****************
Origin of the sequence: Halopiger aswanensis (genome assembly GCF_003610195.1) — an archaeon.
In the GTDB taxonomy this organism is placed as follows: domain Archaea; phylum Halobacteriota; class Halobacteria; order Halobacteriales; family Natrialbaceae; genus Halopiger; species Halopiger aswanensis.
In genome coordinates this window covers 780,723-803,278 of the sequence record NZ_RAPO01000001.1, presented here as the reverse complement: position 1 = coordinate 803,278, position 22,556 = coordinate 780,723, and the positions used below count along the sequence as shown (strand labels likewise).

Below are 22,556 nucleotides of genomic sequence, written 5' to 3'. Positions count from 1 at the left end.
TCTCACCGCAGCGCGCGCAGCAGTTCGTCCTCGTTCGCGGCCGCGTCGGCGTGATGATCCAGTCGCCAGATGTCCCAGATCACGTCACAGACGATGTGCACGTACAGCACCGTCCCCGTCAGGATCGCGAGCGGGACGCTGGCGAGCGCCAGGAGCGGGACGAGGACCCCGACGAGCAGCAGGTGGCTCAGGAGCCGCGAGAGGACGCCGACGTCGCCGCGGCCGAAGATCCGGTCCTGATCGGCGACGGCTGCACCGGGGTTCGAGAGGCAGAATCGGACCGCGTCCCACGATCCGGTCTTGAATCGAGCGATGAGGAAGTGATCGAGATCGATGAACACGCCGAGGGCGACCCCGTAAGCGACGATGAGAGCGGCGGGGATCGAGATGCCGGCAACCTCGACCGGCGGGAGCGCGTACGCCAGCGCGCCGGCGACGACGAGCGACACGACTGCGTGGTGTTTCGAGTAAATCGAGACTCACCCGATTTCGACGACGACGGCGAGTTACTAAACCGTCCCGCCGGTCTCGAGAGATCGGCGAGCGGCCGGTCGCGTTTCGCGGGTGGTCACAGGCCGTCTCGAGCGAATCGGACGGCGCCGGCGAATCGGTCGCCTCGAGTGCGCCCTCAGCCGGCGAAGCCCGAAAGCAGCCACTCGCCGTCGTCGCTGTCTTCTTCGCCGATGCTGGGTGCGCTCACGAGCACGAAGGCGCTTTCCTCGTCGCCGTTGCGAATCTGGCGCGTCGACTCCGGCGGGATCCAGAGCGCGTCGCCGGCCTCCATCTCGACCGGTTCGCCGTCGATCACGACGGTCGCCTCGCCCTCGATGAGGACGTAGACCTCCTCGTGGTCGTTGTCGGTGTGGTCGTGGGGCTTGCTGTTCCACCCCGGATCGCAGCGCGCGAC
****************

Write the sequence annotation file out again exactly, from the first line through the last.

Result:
Origin of the sequence: Halopiger aswanensis (genome assembly GCF_003610195.1) — an archaeon.
In the GTDB taxonomy this organism is placed as follows: domain Archaea; phylum Halobacteriota; class Halobacteria; order Halobacteriales; family Natrialbaceae; genus Halopiger; species Halopiger aswanensis.
In genome coordinates this window covers 780,723-803,278 of the sequence record NZ_RAPO01000001.1, presented here as the reverse complement: position 1 = coordinate 803,278, position 22,556 = coordinate 780,723, and the positions used below count along the sequence as shown (strand labels likewise).

Below are 22,556 nucleotides of genomic sequence, written 5' to 3'. Positions count from 1 at the left end.
TCTCACCGCAGCGCGCGCAGCAGTTCGTCCTCGTTCGCGGCCGCGTCGGCGTGATGATCCAGTCGCCAGATGTCCCAGATCACGTCACAGACGATGTGCACGTACAGCACCGTCCCCGTCAGGATCGCGAGCGGGACGCTGGCGAGCGCCAGGAGCGGGACGAGGACCCCGACGAGCAGCAGGTGGCTCAGGAGCCGCGAGAGGACGCCGACGTCGCCGCGGCCGAAGATCCGGTCCTGATCGGCGACGGCTGCACCGGGGTTCGAGAGGCAGAATCGGACCGCGTCCCACGATCCGGTCTTGAATCGAGCGATGAGGAAGTGATCGAGATCGATGAACACGCCGAGGGCGACCCCGTAAGCGACGATGAGAGCGGCGGGGATCGAGATGCCGGCAACCTCGACCGGCGGGAGCGCGTACGCCAGCGCGCCGGCGACGACGAGCGACACGACTGCGTGGTGTTTCGAGTAAATCGAGACTCACCCGATTTCGACGACGACGGCGAGTTACTAAACCGTCCCGCCGGTCTCGAGAGATCGGCGAGCGGCCGGTCGCGTTTCGCGGGTGGTCACAGGCCGTCTCGAGCGAATCGGACGGCGCCGGCGAATCGGTCGCCTCGAGTGCGCCCTCAGCCGGCGAAGCCCGAAAGCAGCCACTCGCCGTCGTCGCTGTCTTCTTCGCCGATGCTGGGTGCGCTCACGAGCACGAAGGCGCTTTCCTCGTCGCCGTTGCGAATCTGGCGCGTCGACTCCGGCGGGATCCAGAGCGCGTCGCCGGCCTCCATCTCGACCGGTTCGCCGTCGATCACGACGGTCGCCTCGCCCTCGATGAGGACGTAGACCTCCTCGTGGTCGTTGTCGGTGTGGTCGTGGGGCTTGCTGTTCCACCCCGGATCGCAGCGCGCGAC